Saturday, September 12, 2009

Ted Kennedy Part I: He Crosses the Bridge

Ted.... Mary Jo
You’d think a country that is as cranked up as the United States would refuse to give anyone, let alone a politician, a second chance. Europeans despise second chances, flailing the injured with the cool detachment of a still vibrant class system.

Part of the American ethos dictates that a loser doesn’t necessarily have to remain a loser. Down the road to success you’re bound to get in a few accidents. Pull yourself up pal.

On July 18, 1969, U.S. Senator Edward Kennedy drove off a bridge on Chappaquiddick Island, Massachusetts, leaving a woman, Mary Jo Kopechne, to die in the submerged car. Experts believe that she lived up to four hours in the overturned vehicle. While she slowly asphyxiated, Ted dozed in a drunken sleep in a nearby hotel.

Seven days later he pleaded guilty to leaving the scene of an accident after causing injury and received a suspended sentence. He gave the dead girl’s parents about $90,000. The next year he was reelected with 62% of the vote.

As the 1960s reached conclusion, dark forces, skirting the chronological perimeter for the last nine years, finally stormed the walls. For the most part, the ramparts held, supported, incredibly, by flowers and guitars. But nothing lasts forever, not even Time. In the later half of 1969, the evil that men do hit the headlines, shrieking through drifting waves of saffron and billows of tie-dyed shirts like lost V2 rockets. My Lai came on deck. Charles Manson. Brian Jones. Chappaquiddick. Altamont.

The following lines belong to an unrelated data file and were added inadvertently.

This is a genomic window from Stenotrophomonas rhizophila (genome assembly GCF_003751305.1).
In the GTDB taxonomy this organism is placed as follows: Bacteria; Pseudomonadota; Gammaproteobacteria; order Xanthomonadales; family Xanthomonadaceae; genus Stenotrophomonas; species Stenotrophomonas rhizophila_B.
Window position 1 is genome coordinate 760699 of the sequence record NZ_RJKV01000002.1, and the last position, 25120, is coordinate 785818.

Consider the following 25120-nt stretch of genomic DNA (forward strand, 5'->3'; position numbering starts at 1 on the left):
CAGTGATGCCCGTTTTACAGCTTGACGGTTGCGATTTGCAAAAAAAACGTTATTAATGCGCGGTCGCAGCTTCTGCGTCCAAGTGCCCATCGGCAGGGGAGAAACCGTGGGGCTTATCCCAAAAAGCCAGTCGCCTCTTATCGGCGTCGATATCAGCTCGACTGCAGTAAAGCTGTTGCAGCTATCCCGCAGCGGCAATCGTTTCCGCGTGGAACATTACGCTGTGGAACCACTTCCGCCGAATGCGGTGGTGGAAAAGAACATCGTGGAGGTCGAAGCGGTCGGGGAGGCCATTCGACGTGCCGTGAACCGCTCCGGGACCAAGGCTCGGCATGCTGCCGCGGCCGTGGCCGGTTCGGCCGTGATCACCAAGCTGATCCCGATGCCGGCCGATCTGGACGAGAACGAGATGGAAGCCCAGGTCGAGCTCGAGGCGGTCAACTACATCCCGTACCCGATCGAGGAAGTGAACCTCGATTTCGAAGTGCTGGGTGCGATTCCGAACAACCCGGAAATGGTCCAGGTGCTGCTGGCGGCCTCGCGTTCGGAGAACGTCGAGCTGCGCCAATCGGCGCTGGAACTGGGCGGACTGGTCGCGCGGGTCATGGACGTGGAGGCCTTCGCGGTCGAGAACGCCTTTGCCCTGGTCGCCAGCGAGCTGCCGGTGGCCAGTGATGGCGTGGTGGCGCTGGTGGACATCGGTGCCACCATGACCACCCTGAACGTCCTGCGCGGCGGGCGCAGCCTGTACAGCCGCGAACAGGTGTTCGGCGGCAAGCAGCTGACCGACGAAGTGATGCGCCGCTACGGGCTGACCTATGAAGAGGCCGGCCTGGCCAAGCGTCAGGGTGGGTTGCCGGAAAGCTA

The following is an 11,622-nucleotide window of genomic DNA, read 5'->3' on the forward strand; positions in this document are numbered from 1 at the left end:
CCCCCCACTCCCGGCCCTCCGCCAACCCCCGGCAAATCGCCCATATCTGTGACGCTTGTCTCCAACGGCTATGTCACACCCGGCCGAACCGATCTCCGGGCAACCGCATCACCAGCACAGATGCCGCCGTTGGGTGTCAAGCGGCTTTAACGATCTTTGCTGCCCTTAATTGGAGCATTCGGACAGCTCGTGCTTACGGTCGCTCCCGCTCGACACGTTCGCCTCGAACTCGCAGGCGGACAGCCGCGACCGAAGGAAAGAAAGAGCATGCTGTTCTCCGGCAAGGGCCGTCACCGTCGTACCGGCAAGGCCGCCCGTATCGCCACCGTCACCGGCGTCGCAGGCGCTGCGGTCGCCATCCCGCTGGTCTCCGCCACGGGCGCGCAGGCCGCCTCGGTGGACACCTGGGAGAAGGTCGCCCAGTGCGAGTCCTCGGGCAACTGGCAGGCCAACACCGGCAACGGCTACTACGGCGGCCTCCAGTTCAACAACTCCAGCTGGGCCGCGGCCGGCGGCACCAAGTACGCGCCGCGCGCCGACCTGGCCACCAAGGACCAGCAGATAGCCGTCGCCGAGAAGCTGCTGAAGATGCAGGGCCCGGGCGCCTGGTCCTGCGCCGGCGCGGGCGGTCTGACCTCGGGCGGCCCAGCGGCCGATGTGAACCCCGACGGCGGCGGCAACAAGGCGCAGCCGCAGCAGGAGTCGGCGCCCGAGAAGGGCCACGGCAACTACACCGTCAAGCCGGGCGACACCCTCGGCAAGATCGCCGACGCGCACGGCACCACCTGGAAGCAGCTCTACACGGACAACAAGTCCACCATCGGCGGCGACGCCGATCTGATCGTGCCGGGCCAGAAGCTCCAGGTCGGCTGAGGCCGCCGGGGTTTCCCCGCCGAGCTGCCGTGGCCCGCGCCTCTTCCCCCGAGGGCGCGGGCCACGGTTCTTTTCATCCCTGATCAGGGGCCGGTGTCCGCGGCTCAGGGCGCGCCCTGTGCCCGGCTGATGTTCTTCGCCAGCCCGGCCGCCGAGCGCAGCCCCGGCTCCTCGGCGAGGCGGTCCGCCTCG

A watery grave
But Ted Kennedy survived to become the second longest-serving U.S. senator in U.S. history. And he knew how to party hard. In 1989, European paparazzi caught Ted having sex on a boat. Numerous magazine articles profiled his sociopathic womanizing and impressive drug abuse.

In 1980 he ran for president. A few people brought up Chappaquiddick and Ted said aw, forget it, I quit. He made a great speech declaring “the dream never dies”, crawled off to Boston, and then never made that mistake again.

When Ted died in 2009 at age 77, President Obama gave the eulogy. Ted was praised as a great guy.

There’s nothing wrong with second chances. It takes guts to forgive, but it takes a lobotomy to forget.

Or maybe you just have to party, really, really hard.

But Ted never forgot.1969 held him under the waves, his destiny forever entwined in the floating, flowing hair of Mary Jo Kopechne.